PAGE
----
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Day 8: the most offensive of the offenses

Who flexes the strongest offensive muscle among UW’s opponents?

Washington State v Washington
Will Luke Falk look better against UW this year?
Photo by Stephen Brashear/Getty Images

Hello, eight days.

NCAA Football: Arizona State at Washington
Dante Pettis knows what’s up. Eight days to football, that’s what.
Jennifer Buchanan-USA TODAY Sports

We discussed yesterday the most difficult defenses that UW’s offense will likely see in 2017. It makes sense to look at that particular issue given how clearly different UW’s otherwise explosive offense performed against the most difficult defenses on its schedule.

I’d like to debate today the topic of the most difficult offense that UW’s defense will face. This conversation comes from a bit of a different perspective. UW’s defense in 2016, in fact, saw little to no dropoff from their baseline when they faced their most challenging offensive opponents.

The best offense that they faced per S&P+ (and you are going to howl when you see it) was California, a team that UW held to under 5 yards per play against. One of the worst offenses they played - Idaho - was one of only three teams (the others being USC and Cal) to post both 100 yards rushing and 200 yards passing against them. But, even still, they averaged just 4.2 yards per play. Even #1 Alabama could only muster 5.1 yards per play - their second worst showing of the whole year (LSU was 4.6 yards per play). Interestingly enough, Arizona was the only team to put up more than 6 yards per play against UW in any game.

That kind of consistency is why UW was ranked as one of the best defenses of the nation and why their spider chart looks like this:

Washington Defense radar chart 2016
Bill Connelly, SB Nation

My goodness, look at those Explosiveness ratings.

But this season is a new one. With it comes a new UW defense, one that features a new pair of starting corners, a new DL rotation and a different kind of player manning the BUCK position. Projecting who might be this D’s toughest test is an intriguing exercise given that you must project this new defense’s likely strengths and weaknesses in order to do it.

Option 1- Colorado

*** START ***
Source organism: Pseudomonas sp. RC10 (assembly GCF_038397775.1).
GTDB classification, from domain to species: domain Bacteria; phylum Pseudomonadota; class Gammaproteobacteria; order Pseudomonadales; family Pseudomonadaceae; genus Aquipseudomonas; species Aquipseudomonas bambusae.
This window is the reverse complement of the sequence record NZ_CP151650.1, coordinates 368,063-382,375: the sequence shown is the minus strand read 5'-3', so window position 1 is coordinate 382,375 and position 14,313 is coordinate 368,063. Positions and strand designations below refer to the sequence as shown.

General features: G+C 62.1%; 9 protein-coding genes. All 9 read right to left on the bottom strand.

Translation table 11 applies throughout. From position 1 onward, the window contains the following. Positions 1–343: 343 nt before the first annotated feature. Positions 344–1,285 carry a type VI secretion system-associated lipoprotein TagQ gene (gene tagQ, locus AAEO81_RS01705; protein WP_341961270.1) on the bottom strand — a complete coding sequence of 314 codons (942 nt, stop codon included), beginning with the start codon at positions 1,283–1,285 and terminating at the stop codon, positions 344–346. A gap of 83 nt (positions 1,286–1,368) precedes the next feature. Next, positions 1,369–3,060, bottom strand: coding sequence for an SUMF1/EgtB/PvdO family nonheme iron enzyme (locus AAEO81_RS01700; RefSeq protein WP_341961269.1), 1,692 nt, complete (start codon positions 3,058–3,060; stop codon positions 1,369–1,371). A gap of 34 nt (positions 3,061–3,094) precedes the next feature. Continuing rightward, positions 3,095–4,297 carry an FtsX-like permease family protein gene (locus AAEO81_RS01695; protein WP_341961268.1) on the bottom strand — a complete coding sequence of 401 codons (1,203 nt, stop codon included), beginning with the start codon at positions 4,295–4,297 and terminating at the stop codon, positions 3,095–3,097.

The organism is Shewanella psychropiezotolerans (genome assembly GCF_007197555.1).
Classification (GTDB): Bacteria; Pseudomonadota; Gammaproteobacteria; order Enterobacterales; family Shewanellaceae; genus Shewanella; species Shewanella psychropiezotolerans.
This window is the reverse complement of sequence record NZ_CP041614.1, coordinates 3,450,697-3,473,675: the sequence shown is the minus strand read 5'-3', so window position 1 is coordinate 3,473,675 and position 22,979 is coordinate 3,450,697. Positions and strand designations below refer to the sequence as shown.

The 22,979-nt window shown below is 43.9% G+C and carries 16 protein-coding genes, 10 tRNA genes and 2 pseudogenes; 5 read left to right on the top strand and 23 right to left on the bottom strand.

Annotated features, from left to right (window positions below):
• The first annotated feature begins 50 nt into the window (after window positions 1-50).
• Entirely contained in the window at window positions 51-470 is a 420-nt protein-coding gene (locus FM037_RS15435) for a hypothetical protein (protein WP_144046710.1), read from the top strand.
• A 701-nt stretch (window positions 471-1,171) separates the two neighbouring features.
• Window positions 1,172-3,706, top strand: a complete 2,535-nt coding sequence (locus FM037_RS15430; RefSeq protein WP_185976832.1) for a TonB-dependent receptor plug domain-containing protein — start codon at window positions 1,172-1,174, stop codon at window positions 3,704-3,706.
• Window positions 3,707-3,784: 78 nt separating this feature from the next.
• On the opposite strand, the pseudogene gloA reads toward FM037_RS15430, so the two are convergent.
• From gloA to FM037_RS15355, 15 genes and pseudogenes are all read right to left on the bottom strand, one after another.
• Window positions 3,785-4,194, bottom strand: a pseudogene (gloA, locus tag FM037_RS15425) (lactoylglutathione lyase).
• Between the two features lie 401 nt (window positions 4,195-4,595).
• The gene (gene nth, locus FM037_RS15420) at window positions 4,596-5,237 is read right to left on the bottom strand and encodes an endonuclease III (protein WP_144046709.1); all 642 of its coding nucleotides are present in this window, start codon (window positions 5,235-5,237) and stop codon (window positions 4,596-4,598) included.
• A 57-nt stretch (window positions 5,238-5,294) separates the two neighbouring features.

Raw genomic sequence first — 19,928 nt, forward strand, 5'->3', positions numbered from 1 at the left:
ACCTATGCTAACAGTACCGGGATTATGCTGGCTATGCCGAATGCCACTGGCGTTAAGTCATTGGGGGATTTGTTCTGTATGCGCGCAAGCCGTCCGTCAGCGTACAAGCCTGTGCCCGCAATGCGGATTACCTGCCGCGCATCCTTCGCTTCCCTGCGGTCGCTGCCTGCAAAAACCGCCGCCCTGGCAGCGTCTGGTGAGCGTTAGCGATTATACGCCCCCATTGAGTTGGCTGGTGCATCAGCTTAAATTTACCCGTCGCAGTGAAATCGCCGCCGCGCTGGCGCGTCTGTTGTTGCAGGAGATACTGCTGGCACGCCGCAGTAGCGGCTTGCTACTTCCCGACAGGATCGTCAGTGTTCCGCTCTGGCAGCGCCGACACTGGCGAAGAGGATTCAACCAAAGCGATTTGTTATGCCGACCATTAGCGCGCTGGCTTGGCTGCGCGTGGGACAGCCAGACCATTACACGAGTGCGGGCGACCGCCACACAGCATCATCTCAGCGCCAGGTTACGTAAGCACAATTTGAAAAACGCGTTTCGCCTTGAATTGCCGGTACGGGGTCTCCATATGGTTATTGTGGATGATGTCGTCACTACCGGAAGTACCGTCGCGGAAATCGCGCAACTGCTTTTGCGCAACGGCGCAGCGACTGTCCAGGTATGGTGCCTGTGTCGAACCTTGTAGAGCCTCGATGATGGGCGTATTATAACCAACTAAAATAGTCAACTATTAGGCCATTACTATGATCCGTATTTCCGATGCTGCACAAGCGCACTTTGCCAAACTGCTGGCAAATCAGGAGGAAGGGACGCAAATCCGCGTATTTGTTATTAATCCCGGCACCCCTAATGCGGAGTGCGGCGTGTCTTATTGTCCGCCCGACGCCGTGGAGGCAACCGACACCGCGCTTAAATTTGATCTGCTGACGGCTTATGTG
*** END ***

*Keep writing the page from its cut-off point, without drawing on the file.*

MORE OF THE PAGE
I know that not everyone is buying what is going on in Colorado. But I am. This team has really come together this fall with answers to every one of the questions that people were asking. Steven Montez, frankly, looks like an upgrade over Sefo Liufau as a playmaker, even if he might be prone to taking too many risks. The offensive line is experienced AND two deep. The receiver rotation of Bryce Bobo, Shay Fields, Jay McIntyre and Devin Ross is probably the best receiving foursome in the PAC. Oh, and this guy named Phillip Lindsay only rushed for 1200+ yards while catching another 500 or so a year ago.

So, yeah, these guys ought to be pretty good.

Option 2 – Washington State

The Cougs are definitely reloading among their receiver ranks as they try to compensate for the losses of guys like Gabe Marks and River Cracraft. Unfortunately - and I think that the most honest of Coug fans would admit this - it is more likely the case that QB Luke Falk made good receivers out of those guys than the other way around.

In that way, it is very fair to expect less familiar names like Tavares Martin, Robert Lewis, Kyle Sweet and Dezmon Patton to step right in and pick up that passing game slack.

Layer in the variety of options that the running back trio of Jamal Morrow, James Williams and Gerard Wicks provide and you’ve got yourself a pretty difficult offense to contain.

The big challenge for WSU a year ago was generating big plays. It’s not clear to me exactly where they will go to improve that in 2017, but that it could happen can’t be discounted.

Option 3 – UCLA

UCLA is the only team that shows up on both my offensive and defensive polls. I can sense some of you out there on the interwebs cringing as a result.

Again, we have to acknowledge the elephant in the room: UCLA is loaded.

QB Josh Rosen is a legit pro prospect who has plenty of upside still remaining to cash in on. The RB situation is deep: Bolu Olorunfunmi has beaten out both 5* Sosa Jamabo and 4* Nate Starks for the starting job, but all three figure into the plans. The receiving situation returns a couple of very productive guys in Jordan Lasley (41 catches) and Darren Andrews (55 catches). Eldridge Massington - a physical beast - might yet still break out while freshman TE Jimmy Jaggers looks like the real deal while former USC transfer Caleb Wilson has been making noise in camp.

The offensive line remains a bit of a question mark but only because it underperformed so badly a year ago. Still, UCLA’s new offensive coordinator Jedd Fisch is coming from the Jim Harbaugh tree and knows a thing or two about getting high level play out of the offensive line.

The Verdict – Colorado

I’ve been really impressed with what I’ve heard coming out of Colorado’s camp. Montez looks like he’s ready to bust and, along with that four-man receiver rotation, presents what might be the single greatest challenge that UW’s new secondary will face. In addition, I think that the Buffs’ offensive line is underrated and, of course, they have a classic move-the-sticks kind of back in Lindsay.

That UW faces Colorado early in the season when team health is likely to be optimal is what ultimately tipped the scales in their favor compared to runner-up UCLA.


Which scheduled opponent will present UW's defense with the greatest challenge in 2017?

This poll is closed

  • 18%
    UCLA Bruins
    (108 votes)
  • 22%
    Colorado Buffaloes
    (128 votes)
  • 26%
    Washington State Cougars
    (152 votes)
  • 32%
    nobody - UW’s defense is bad ass (or "other")
    (184 votes)
572 votes total Vote Now